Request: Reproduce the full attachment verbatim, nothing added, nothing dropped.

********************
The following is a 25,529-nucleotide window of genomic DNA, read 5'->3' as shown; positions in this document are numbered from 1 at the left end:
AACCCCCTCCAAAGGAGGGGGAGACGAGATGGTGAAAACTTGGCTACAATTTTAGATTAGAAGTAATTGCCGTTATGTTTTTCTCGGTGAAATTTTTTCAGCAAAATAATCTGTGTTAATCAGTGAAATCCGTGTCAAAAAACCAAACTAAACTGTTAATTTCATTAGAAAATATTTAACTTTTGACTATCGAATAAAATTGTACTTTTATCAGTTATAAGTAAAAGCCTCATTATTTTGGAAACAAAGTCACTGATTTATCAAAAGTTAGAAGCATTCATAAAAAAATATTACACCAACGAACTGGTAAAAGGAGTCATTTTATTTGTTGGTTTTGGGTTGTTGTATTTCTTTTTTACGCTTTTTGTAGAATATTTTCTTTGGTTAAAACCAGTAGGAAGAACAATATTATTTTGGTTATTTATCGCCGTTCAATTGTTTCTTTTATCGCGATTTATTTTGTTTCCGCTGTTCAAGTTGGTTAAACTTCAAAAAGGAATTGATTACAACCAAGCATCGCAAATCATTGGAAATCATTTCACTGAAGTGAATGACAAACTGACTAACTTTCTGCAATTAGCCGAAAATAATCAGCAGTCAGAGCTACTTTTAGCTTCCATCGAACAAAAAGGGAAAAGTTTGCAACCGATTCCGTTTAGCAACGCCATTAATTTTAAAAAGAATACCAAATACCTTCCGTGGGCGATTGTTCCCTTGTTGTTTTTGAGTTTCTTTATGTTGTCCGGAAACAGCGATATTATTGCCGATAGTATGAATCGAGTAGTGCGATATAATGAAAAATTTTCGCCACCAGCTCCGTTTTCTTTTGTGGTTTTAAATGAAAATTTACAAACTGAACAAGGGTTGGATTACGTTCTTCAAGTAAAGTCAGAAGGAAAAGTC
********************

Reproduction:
The following is a 25,529-nucleotide window of genomic DNA, read 5'->3' as shown; positions in this document are numbered from 1 at the left end:
AACCCCCTCCAAAGGAGGGGGAGACGAGATGGTGAAAACTTGGCTACAATTTTAGATTAGAAGTAATTGCCGTTATGTTTTTCTCGGTGAAATTTTTTCAGCAAAATAATCTGTGTTAATCAGTGAAATCCGTGTCAAAAAACCAAACTAAACTGTTAATTTCATTAGAAAATATTTAACTTTTGACTATCGAATAAAATTGTACTTTTATCAGTTATAAGTAAAAGCCTCATTATTTTGGAAACAAAGTCACTGATTTATCAAAAGTTAGAAGCATTCATAAAAAAATATTACACCAACGAACTGGTAAAAGGAGTCATTTTATTTGTTGGTTTTGGGTTGTTGTATTTCTTTTTTACGCTTTTTGTAGAATATTTTCTTTGGTTAAAACCAGTAGGAAGAACAATATTATTTTGGTTATTTATCGCCGTTCAATTGTTTCTTTTATCGCGATTTATTTTGTTTCCGCTGTTCAAGTTGGTTAAACTTCAAAAAGGAATTGATTACAACCAAGCATCGCAAATCATTGGAAATCATTTCACTGAAGTGAATGACAAACTGACTAACTTTCTGCAATTAGCCGAAAATAATCAGCAGTCAGAGCTACTTTTAGCTTCCATCGAACAAAAAGGGAAAAGTTTGCAACCGATTCCGTTTAGCAACGCCATTAATTTTAAAAAGAATACCAAATACCTTCCGTGGGCGATTGTTCCCTTGTTGTTTTTGAGTTTCTTTATGTTGTCCGGAAACAGCGATATTATTGCCGATAGTATGAATCGAGTAGTGCGATATAATGAAAAATTTTCGCCACCAGCTCCGTTTTCTTTTGTGGTTTTAAATGAAAATTTACAAACTGAACAAGGGTTGGATTACGTTCTTCAAGTAAAGTCAGAAGGAAAAGTC